The newest edition to the Practical Academics and Community Experience (PACE) program at Malden High School, Rachel Hanlon is already getting comfortable in her new position. Coming previously from the New England Center for Children in Southborough, where she worked for three years, Hanlon explained “there is a lot [she has] not seen.”
Hanlon works in the post-secondary education section of the PACE program, a section where students who have already graduated high school continue to receive special education services. Federal law allows it so students can acquire the same services until age 22, so the curriculum is not the same. Her students are taught more functional skills; skills for finding a job and taking care of themselves later on in life. Hanlon commented that her students “[are] great, they are awesome,” even though she is still getting to know them. She praises them for always being excited to come to school and learn, and expressed that they “make [her] day fun!”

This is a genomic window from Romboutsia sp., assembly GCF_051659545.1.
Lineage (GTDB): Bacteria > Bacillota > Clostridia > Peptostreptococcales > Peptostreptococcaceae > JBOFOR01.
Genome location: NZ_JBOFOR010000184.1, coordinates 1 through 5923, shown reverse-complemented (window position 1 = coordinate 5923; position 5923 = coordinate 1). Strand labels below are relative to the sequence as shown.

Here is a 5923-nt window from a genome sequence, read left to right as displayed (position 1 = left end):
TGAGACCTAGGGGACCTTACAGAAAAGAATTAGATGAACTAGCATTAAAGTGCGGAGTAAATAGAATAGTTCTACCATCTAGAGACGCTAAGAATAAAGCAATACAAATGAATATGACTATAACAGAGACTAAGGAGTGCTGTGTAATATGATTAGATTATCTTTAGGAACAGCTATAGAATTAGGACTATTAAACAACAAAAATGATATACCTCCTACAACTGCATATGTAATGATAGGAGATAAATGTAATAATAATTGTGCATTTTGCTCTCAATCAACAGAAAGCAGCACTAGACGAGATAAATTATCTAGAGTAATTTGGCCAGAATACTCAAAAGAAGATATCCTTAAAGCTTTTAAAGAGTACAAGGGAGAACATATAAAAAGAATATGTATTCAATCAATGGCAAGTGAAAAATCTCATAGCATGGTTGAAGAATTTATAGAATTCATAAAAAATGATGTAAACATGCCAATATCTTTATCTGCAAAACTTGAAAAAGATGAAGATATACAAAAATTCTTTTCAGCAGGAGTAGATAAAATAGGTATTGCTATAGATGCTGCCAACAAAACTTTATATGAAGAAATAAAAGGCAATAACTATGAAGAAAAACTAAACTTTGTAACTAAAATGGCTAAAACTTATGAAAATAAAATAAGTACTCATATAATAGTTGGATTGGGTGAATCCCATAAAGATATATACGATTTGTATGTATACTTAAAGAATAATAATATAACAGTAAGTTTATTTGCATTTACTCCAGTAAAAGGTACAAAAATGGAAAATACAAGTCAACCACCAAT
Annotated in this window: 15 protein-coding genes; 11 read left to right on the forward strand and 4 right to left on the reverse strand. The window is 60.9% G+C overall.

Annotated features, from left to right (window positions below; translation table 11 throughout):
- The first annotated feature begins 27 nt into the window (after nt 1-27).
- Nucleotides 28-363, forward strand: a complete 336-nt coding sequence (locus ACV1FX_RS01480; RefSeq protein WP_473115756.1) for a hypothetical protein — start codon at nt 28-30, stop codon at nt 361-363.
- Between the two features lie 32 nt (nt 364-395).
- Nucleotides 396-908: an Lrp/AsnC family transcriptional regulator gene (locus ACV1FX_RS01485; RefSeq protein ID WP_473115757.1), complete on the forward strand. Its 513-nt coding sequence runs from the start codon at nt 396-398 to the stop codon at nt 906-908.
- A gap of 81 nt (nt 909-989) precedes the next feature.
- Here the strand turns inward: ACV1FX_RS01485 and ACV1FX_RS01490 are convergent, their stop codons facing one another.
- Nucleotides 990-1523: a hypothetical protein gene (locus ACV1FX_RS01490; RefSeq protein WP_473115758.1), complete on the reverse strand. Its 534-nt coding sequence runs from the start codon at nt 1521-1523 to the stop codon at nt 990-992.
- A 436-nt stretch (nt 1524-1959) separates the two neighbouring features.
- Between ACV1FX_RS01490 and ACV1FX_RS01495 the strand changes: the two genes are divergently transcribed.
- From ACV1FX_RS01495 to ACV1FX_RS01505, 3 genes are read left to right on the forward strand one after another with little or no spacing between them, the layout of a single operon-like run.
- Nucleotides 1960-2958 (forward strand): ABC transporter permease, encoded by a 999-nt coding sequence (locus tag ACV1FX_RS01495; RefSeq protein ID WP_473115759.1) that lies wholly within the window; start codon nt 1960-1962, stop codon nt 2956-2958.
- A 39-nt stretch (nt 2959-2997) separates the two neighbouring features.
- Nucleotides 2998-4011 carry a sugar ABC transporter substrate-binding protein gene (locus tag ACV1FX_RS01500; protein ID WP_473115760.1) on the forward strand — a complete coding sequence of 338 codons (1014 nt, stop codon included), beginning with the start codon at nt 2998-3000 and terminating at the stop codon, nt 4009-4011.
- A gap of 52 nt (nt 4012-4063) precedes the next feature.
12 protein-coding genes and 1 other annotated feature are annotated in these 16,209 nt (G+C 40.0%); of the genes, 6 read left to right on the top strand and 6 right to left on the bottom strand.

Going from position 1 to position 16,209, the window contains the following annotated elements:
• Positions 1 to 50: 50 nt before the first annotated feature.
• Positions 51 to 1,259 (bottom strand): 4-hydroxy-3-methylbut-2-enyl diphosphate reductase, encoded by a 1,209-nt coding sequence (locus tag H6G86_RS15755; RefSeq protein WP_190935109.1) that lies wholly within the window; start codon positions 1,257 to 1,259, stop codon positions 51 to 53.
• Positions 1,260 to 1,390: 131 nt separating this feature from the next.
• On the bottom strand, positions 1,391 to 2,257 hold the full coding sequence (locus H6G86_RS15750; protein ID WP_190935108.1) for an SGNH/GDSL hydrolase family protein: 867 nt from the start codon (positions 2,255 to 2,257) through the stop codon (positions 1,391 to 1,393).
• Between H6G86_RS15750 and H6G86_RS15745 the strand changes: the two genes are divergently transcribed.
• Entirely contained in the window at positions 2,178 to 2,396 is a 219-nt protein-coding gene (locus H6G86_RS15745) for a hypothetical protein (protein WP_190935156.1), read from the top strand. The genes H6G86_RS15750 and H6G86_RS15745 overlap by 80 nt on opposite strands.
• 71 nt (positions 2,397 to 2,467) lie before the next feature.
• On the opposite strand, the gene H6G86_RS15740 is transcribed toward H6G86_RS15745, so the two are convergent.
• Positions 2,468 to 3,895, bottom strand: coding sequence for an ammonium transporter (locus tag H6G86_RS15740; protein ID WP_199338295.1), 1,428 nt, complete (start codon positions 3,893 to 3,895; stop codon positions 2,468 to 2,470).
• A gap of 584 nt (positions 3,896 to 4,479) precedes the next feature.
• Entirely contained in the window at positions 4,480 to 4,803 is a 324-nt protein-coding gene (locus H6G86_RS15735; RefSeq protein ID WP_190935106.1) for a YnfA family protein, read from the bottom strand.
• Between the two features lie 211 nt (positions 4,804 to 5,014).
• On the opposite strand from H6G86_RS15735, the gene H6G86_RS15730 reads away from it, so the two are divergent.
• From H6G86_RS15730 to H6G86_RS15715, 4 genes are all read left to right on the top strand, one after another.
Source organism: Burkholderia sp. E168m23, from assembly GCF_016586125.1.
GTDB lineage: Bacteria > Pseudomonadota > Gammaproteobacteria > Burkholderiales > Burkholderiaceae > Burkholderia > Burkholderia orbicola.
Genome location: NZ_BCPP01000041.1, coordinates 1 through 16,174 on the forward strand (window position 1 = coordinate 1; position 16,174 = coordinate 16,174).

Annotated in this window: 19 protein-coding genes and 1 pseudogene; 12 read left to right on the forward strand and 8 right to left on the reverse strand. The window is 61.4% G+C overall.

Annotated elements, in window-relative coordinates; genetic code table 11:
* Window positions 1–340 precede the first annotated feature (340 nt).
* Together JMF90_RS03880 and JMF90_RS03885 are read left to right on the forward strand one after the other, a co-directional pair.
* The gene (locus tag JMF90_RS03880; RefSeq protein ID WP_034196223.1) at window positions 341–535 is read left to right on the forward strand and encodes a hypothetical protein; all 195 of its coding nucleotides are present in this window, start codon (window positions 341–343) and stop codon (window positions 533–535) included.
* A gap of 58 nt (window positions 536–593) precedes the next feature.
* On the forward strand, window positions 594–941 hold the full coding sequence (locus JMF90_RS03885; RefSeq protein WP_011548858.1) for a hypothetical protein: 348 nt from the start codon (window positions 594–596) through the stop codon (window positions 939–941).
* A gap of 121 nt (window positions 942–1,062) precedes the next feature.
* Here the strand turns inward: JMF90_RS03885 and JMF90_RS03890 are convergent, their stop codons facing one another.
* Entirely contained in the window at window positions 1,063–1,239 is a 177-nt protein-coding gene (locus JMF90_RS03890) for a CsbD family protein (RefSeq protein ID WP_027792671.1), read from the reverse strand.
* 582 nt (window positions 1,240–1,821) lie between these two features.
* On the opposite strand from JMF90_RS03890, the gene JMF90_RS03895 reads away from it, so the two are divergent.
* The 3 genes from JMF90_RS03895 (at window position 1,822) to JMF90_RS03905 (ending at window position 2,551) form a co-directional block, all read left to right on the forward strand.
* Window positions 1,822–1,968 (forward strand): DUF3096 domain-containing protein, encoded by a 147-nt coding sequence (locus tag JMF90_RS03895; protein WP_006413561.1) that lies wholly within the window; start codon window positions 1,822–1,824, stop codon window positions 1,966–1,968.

Since third grade, Hanlon knew she wanted to be a teacher, but she said that special education “was not where [she] ever pictured [herself].” As a student, she was “involved in every activity [she] could be;” she took up soccer, theater, dancing, basketball, cheering, and was an active member of her church group, to name a few things. Her education eventually led her to Smith College where she majored in comparative literature with a minor of elementary education. Hanlon then attended Simmons College for her graduate degree in special education.
Teaching in the PACE program requires that teachers take a more unconventional approach to lesson plans, and Hanlon is no exception to that rule. She stated that it takes “a lot of prep...you constantly have to be on your toes.” Since the PACE program deals with individual needs, it is “difficult for a full class plan...what works for one student may not work for another student,” Hanlon stated. But teaching does have its rewarding moments. Her favorite part of teaching (especially in the PACE program) is “when you get that moment where a student is struggling, and it finally clicks for them.”Outside of the classroom, Hanlon still finds time to enjoy her personal interests. She enjoys theater and still makes time for it in her life, and also enjoys travelling. She studied abroad while in college, journeying to France. “[The trip] really put the travel bug in [her].” After graduating from college, Hanlon found her way to Malden from her home in northwestern Connecticut, and began to teach at MHS. Although the PACE program “poses different challenges than a typical classroom,” Hanlon stays calm and confident, and will make a great addition to the staff team at MHS.